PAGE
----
Now that Wilshere is available again, Walcott is getting back to his best, and Podolski is starting to get time on the pitch, Wenger can choose one of many workable permutations based on the kind of game he wants his side to play, particularly if Koscielny and Rosicky are also deemed fit.
I doubt he’ll rest the key players for a game as tough as this one, more so because a relatively easier one at home is next.
Least disruptive option for the starting line-up seems to be,
Szczesny – Sagna, Mertesacker, Vermaelen, Gibbs – Arteta, Özil, Wilshere – Walcott, Giroud, Cazorla.
Monreal and or Koscielny could come into the back four but even if that remains unchanged, the possible permutations in midfield and attack are exciting to say the least. Consider these options,
Arteta, Özil, Flamini – Walcott, Giroud, Cazorla;
Flamini, Özil, Wilshere – Walcott, Giroud, Cazorla;
Flamini, Cazorla, Wilshere – Walcott, Giroud, Rosicky;
Arteta, Özil, Flamini – Wilshere, Walcott, Cazorla;
Flamini, Cazorla, Wilshere – Rosicky, Walcott, Podolski;
And so on…
There can be minor issues with any of those combinations because of individual quirks. For instance, Wilshere’s decision making and tactical awareness is still a work in progress and that brings some inefficiency to attack and defence when he plays centrally. Flamini is not the ideal midfielder from a technical point of view, particularly in a game where the opponent is likely to press and chase hard. Mobility isn’t Arteta’s strong suit when chasing the ball. Without Giroud the side could be overrun physically. These would be valid concerns and they are only indicative not comprehensive. Nevertheless, if you put together the strengths of these players and try to visualize the team working together in a manner that brings out the best in each individual a lot more often than the worst, it’s not hard to see the players in any of these permutations clicking together in a purposeful and decisive manner.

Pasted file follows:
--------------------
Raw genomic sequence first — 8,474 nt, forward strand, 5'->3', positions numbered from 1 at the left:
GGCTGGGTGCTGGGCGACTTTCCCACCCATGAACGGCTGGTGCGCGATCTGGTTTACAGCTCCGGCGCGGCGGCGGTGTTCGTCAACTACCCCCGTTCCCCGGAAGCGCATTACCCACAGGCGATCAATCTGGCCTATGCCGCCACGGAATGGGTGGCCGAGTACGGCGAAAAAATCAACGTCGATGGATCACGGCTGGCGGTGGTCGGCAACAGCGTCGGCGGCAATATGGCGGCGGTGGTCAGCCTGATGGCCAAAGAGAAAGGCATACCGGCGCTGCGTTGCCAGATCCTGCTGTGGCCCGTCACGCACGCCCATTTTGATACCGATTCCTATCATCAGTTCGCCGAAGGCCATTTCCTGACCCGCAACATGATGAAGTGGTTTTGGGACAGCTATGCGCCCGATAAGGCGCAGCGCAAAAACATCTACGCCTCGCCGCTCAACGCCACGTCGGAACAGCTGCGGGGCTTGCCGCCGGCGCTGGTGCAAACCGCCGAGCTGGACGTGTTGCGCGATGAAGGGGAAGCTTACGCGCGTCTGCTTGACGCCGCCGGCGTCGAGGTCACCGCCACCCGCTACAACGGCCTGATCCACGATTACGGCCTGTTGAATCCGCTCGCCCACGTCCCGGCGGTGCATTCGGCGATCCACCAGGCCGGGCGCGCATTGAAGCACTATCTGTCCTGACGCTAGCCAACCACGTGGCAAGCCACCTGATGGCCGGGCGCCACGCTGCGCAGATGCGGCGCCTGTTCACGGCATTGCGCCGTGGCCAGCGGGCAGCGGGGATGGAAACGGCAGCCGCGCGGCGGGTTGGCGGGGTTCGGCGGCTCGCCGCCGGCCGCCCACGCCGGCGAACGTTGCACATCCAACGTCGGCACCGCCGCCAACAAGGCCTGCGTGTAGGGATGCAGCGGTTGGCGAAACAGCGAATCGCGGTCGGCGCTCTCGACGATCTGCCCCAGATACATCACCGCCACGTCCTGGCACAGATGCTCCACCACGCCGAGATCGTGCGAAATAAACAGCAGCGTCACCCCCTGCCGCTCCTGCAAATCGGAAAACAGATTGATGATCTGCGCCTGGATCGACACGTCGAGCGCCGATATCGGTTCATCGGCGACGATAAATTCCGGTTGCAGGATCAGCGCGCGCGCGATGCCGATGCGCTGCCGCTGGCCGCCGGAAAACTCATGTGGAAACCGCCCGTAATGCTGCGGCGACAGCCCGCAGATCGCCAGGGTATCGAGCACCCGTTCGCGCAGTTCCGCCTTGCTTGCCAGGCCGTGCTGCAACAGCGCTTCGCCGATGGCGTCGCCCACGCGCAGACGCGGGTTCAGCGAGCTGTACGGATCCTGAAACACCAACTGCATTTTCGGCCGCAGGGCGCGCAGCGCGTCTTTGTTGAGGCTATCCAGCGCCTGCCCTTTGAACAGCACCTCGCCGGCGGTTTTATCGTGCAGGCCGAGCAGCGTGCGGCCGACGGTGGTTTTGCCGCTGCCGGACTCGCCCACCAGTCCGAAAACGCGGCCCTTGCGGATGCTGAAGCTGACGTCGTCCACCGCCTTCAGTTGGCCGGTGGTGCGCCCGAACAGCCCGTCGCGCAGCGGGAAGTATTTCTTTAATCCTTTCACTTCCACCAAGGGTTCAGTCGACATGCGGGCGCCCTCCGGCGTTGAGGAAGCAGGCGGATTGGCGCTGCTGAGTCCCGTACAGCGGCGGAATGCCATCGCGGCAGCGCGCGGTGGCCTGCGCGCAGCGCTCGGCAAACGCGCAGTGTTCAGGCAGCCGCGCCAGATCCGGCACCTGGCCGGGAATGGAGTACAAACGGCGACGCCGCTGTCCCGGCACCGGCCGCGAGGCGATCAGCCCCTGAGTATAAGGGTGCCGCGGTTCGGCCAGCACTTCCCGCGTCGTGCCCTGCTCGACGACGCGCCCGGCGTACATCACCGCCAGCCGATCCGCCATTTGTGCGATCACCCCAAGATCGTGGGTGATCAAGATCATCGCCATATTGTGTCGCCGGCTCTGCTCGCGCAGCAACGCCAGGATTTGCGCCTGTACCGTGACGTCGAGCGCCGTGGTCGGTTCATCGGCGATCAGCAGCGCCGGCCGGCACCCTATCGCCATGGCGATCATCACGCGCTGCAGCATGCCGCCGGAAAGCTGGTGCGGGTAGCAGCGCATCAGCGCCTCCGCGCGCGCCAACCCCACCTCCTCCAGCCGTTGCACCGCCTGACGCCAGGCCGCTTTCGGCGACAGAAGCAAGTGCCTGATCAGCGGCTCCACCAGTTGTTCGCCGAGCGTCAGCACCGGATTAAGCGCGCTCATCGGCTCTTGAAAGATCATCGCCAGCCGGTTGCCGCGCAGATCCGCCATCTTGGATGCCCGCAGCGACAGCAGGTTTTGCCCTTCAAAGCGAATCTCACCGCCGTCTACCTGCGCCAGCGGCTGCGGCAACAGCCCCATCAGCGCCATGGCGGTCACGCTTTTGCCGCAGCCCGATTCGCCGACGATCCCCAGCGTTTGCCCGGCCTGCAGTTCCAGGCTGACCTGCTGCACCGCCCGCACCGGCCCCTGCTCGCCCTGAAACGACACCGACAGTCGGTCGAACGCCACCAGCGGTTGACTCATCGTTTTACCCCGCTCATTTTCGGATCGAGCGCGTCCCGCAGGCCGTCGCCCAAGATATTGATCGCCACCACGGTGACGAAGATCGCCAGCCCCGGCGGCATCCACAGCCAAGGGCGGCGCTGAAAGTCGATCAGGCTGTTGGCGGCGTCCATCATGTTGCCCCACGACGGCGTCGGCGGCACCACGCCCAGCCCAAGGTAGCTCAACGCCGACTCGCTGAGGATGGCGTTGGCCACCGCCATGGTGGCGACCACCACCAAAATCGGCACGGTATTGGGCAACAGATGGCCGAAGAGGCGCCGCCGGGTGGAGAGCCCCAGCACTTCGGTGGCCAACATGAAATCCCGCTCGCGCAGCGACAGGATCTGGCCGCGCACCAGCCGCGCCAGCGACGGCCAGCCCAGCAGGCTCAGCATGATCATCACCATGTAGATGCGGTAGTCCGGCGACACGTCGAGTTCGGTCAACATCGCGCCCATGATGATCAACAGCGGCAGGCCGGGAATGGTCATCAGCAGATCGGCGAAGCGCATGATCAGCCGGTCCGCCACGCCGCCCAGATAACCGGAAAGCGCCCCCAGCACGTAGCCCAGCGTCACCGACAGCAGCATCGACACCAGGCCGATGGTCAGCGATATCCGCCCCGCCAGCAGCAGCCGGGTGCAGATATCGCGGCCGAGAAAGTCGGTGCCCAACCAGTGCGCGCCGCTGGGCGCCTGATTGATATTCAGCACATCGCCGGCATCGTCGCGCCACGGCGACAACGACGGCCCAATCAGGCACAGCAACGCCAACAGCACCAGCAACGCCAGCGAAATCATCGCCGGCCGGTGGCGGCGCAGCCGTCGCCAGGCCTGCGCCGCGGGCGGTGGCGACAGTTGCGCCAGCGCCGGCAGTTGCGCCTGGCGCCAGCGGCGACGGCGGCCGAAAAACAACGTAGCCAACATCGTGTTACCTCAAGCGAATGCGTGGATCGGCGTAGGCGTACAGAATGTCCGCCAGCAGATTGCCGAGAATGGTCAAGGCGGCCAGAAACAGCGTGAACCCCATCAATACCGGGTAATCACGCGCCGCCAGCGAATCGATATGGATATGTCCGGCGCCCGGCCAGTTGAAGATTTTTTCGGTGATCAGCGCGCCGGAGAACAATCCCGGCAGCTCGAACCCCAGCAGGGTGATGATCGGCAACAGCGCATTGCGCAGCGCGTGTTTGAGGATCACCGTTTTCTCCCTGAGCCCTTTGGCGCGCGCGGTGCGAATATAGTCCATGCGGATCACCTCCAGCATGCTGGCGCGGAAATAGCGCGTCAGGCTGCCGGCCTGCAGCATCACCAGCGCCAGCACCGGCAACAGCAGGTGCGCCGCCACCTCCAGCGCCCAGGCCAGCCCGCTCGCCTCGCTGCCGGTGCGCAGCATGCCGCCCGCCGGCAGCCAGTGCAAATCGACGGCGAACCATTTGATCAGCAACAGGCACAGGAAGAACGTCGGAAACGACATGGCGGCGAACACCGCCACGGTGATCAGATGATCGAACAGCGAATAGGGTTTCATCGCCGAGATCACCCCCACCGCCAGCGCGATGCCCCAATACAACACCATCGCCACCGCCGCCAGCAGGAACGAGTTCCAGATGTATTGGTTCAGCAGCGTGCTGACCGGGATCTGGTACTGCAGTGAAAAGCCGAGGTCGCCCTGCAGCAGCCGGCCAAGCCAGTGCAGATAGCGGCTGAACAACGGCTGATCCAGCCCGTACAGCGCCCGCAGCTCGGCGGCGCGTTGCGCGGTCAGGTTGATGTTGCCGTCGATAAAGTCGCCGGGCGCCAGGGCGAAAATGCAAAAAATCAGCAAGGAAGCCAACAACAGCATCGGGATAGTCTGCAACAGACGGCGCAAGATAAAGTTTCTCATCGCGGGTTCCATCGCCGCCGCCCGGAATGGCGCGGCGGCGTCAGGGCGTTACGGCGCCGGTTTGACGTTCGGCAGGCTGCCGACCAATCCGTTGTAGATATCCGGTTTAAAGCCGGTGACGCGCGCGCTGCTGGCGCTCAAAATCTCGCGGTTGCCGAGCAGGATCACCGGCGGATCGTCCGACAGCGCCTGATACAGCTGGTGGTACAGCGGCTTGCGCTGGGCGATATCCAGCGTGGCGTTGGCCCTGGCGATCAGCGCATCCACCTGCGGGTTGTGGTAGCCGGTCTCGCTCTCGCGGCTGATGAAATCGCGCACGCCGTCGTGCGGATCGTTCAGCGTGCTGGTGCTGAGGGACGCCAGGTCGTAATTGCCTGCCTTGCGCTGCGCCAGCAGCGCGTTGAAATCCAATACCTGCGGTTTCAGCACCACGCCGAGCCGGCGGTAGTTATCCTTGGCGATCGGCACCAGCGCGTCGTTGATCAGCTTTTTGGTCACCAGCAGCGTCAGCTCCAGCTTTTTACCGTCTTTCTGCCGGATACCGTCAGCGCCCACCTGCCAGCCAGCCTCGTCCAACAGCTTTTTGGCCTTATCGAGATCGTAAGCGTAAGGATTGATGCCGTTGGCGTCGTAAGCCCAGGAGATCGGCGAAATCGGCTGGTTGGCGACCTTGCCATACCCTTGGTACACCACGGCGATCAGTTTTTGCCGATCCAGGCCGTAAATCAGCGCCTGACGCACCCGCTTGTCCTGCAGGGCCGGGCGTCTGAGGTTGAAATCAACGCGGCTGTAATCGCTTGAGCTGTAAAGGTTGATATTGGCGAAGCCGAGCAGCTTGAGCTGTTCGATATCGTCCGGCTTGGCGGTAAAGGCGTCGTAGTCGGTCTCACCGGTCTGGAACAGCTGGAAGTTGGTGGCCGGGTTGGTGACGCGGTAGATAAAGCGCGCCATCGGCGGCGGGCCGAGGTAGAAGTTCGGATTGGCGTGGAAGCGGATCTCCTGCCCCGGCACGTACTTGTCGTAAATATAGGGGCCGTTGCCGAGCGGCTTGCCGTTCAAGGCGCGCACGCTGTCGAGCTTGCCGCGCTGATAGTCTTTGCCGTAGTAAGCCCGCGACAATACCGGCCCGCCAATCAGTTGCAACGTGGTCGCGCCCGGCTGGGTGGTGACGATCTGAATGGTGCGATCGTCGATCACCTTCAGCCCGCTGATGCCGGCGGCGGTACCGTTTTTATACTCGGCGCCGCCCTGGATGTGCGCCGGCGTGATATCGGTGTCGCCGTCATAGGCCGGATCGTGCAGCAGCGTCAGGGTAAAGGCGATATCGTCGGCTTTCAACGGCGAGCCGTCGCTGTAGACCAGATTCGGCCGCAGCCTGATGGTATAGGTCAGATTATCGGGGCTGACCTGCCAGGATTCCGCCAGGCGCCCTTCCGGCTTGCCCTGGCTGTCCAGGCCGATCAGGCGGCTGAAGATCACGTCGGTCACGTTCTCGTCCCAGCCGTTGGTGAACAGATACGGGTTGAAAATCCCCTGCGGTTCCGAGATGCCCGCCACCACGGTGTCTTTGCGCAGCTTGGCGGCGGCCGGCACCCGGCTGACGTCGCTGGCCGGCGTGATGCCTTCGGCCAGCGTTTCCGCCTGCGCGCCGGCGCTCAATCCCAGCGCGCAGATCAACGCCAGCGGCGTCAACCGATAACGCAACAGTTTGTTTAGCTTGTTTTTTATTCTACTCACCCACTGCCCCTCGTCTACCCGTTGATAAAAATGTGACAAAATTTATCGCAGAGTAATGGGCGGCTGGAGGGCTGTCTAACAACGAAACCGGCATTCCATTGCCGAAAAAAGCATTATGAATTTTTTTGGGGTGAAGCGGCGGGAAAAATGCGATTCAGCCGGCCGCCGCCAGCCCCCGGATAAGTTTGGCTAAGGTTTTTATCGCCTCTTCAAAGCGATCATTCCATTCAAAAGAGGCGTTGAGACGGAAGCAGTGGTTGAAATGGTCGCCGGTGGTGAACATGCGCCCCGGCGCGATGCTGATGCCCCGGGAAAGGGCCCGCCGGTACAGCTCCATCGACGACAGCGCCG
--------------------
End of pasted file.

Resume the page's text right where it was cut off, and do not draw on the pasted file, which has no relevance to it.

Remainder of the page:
The only real issue is that Arsenal aren’t always able to get the best out of each player if they’ve not been playing together consistently and that’s where rotations can disrupt the side’s rhythm. Wenger really has an unenviable task here and I wish him all the best with his choices!
Newcastle have already defeated Chelsea (home), United (away), and Spurs (away) this season. All those wins came on the back of clean sheets. They also drew with Liverpool at home. One way to look at those results is that it provides Arsenal with an opportunity to gain points on their rivals. The other way to look at this is that Pardew’s side are playing as good as the other big teams. We’ve already discussed the Gunners’ struggles in games against the other strong sides (2 wins and 11 points from 12 games). That diminishes cause for optimism.
I think both sides deserve to go into this game with their confidence high but they’ll have to sustain that belief and produce a quality effort all over the pitch for 90 minutes to get all three points.